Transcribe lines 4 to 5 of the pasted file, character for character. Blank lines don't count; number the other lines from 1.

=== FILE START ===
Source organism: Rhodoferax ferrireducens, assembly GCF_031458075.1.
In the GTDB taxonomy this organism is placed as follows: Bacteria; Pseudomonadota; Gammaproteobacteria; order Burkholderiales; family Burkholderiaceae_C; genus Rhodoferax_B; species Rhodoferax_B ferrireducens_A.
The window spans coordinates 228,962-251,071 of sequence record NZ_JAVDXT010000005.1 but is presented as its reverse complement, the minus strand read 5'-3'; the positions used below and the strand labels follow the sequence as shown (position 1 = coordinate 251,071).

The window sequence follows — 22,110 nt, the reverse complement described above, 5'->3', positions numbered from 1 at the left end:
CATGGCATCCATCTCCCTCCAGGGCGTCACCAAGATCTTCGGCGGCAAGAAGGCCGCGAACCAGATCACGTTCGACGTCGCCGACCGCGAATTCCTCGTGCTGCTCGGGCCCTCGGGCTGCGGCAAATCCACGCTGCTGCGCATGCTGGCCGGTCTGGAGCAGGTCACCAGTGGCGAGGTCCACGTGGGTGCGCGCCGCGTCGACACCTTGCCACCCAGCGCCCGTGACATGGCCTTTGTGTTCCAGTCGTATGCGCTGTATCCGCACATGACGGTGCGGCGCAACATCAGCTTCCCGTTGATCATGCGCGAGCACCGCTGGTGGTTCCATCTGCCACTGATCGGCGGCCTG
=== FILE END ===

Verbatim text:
The window sequence follows — 22,110 nt, the reverse complement described above, 5'->3', positions numbered from 1 at the left end:
CATGGCATCCATCTCCCTCCAGGGCGTCACCAAGATCTTCGGCGGCAAGAAGGCCGCGAACCAGATCACGTTCGACGTCGCCGACCGCGAATTCCTCGTGCTGCTCGGGCCCTCGGGCTGCGGCAAATCCACGCTGCTGCGCATGCTGGCCGGTCTGGAGCAGGTCACCAGTGGCGAGGTCCACGTGGGTGCGCGCCGCGTCGACACCTTGCCACCCAGCGCCCGTGACATGGCCTTTGTGTTCCAGTCGTATGCGCTGTATCCGCACATGACGGTGCGGCGCAACATCAGCTTCCCGTTGATCATGCGCGAGCACCGCTGGTGGTTCCATCTGCCACTGATCGGCGGCCTG